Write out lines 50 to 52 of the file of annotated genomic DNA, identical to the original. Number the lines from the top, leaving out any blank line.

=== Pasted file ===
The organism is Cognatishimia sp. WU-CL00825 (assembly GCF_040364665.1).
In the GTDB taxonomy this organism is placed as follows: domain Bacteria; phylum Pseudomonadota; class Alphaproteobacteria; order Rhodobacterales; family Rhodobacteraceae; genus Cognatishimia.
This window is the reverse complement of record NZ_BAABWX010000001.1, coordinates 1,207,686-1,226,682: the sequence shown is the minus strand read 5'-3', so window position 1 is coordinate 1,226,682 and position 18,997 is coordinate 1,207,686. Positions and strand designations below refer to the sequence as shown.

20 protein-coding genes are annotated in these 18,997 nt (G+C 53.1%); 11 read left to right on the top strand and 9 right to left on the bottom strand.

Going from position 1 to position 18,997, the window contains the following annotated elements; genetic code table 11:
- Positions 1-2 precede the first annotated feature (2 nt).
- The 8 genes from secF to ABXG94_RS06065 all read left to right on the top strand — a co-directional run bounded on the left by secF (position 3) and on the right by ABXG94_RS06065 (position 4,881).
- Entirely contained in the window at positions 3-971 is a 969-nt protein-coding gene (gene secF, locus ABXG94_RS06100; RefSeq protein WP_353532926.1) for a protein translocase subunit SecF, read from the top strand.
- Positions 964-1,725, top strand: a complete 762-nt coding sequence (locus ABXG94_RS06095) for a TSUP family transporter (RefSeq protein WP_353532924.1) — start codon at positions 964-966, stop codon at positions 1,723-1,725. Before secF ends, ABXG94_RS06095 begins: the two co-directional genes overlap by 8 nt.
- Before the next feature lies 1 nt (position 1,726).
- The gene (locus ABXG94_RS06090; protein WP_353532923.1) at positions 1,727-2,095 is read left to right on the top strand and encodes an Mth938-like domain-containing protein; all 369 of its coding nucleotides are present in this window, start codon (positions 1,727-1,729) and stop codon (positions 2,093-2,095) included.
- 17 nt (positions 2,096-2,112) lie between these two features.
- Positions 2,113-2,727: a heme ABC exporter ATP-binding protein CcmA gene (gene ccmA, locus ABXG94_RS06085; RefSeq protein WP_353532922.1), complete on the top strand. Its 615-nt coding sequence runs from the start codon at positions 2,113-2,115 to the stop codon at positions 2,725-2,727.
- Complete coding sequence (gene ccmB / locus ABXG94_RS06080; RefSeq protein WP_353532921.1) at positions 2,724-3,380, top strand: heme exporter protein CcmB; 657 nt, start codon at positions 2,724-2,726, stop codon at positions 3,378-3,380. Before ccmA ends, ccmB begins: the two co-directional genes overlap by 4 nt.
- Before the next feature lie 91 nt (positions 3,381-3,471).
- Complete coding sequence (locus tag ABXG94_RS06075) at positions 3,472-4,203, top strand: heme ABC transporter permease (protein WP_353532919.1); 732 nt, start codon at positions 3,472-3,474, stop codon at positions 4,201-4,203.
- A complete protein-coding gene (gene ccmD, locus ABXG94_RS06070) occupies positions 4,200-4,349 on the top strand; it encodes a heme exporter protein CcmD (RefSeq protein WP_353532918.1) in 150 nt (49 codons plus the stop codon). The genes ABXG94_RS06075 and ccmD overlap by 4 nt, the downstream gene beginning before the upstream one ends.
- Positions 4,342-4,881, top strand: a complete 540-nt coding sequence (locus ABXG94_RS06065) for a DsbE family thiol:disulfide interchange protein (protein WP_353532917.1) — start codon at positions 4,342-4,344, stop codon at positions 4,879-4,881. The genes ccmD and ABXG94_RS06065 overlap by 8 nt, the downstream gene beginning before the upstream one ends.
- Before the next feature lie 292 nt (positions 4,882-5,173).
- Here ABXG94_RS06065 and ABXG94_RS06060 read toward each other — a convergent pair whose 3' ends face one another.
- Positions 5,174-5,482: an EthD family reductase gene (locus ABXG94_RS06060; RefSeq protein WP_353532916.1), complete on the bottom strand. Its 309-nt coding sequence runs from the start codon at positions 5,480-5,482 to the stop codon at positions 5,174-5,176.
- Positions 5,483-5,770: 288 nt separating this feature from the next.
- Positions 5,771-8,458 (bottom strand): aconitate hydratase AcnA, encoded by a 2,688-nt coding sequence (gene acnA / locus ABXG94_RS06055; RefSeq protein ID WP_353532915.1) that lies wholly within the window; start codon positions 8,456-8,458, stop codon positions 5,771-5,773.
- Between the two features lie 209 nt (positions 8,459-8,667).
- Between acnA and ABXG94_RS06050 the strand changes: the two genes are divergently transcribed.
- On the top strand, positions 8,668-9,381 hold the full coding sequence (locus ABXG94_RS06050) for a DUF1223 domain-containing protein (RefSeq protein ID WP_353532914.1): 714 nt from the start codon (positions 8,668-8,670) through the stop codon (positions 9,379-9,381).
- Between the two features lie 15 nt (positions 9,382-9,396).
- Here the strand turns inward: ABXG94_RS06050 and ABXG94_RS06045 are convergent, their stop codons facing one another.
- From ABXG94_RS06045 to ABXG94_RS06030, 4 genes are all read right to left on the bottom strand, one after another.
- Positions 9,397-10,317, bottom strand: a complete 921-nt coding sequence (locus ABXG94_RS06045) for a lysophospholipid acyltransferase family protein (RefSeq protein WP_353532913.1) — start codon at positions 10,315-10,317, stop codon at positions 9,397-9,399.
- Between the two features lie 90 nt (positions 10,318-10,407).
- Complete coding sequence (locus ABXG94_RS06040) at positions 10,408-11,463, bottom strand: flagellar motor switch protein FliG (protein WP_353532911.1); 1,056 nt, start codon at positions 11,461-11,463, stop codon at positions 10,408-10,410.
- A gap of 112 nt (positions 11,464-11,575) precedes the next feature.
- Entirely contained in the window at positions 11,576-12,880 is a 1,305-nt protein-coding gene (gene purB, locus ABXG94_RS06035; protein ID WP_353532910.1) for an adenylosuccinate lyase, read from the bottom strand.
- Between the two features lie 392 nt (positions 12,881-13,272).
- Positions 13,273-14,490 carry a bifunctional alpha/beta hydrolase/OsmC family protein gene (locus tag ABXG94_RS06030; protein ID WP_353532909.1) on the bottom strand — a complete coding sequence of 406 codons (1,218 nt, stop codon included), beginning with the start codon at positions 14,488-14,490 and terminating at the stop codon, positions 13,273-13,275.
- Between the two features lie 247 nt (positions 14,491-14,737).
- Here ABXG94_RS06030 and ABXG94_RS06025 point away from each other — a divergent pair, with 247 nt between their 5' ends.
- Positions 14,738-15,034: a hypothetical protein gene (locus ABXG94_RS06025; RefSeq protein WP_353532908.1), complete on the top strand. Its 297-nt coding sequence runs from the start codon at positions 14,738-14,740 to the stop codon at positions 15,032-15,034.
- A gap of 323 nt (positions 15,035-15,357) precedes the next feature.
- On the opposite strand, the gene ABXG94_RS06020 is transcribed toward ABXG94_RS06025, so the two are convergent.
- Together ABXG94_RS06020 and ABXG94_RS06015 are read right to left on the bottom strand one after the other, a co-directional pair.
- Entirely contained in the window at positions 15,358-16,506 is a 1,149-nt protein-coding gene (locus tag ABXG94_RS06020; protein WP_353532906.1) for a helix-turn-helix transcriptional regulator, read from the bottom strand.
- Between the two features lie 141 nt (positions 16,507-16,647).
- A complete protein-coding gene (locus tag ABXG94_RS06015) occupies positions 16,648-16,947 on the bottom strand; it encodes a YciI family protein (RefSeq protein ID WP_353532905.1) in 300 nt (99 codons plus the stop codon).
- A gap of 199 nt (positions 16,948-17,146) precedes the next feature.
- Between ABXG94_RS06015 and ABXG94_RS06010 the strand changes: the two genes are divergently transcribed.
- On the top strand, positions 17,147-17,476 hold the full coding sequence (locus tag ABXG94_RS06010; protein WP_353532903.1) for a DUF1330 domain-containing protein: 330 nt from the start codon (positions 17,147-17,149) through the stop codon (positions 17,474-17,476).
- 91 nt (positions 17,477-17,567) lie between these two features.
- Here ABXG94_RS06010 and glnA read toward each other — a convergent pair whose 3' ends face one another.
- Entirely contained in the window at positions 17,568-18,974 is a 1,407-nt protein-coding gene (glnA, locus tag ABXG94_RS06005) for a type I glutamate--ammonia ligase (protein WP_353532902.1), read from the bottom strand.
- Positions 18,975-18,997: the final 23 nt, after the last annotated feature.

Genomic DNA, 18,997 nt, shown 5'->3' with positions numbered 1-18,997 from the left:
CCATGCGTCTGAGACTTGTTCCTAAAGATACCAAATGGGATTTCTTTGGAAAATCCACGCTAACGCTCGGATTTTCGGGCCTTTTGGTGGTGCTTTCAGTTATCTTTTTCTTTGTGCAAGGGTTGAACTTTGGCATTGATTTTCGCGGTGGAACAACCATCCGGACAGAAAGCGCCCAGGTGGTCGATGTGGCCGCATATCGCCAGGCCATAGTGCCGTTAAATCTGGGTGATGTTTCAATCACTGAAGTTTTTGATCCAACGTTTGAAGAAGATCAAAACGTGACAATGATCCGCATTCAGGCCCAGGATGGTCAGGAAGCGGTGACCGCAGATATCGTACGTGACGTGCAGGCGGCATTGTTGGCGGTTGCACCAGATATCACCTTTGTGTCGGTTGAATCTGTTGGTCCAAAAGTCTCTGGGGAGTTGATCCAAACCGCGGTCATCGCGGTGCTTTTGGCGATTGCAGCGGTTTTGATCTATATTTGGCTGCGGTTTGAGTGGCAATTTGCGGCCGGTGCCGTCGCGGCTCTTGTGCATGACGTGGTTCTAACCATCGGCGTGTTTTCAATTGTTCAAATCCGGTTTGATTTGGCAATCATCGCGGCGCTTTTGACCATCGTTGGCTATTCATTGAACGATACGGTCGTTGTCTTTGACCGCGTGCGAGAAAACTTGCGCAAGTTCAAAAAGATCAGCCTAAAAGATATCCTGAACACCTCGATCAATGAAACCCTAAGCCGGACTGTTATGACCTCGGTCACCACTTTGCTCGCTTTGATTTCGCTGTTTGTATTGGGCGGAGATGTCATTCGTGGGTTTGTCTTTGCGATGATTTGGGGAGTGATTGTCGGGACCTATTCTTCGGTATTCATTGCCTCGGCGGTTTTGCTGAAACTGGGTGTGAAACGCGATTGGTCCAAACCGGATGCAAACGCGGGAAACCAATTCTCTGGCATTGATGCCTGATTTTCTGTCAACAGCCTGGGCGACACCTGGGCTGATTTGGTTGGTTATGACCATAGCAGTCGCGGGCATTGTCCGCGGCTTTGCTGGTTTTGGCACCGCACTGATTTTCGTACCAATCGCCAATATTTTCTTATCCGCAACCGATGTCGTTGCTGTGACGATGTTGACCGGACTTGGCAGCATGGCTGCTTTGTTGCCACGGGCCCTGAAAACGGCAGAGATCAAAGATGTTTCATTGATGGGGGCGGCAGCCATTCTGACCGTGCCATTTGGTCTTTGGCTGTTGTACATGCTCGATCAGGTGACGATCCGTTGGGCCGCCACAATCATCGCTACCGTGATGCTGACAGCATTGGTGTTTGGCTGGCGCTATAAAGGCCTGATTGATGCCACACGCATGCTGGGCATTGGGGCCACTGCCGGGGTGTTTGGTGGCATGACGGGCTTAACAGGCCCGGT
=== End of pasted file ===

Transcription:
- Here ABXG94_RS06010 and glnA read toward each other — a convergent pair whose 3' ends face one another.
- Entirely contained in the window at positions 17,568-18,974 is a 1,407-nt protein-coding gene (glnA, locus tag ABXG94_RS06005) for a type I glutamate--ammonia ligase (protein WP_353532902.1), read from the bottom strand.
- Positions 18,975-18,997: the final 23 nt, after the last annotated feature.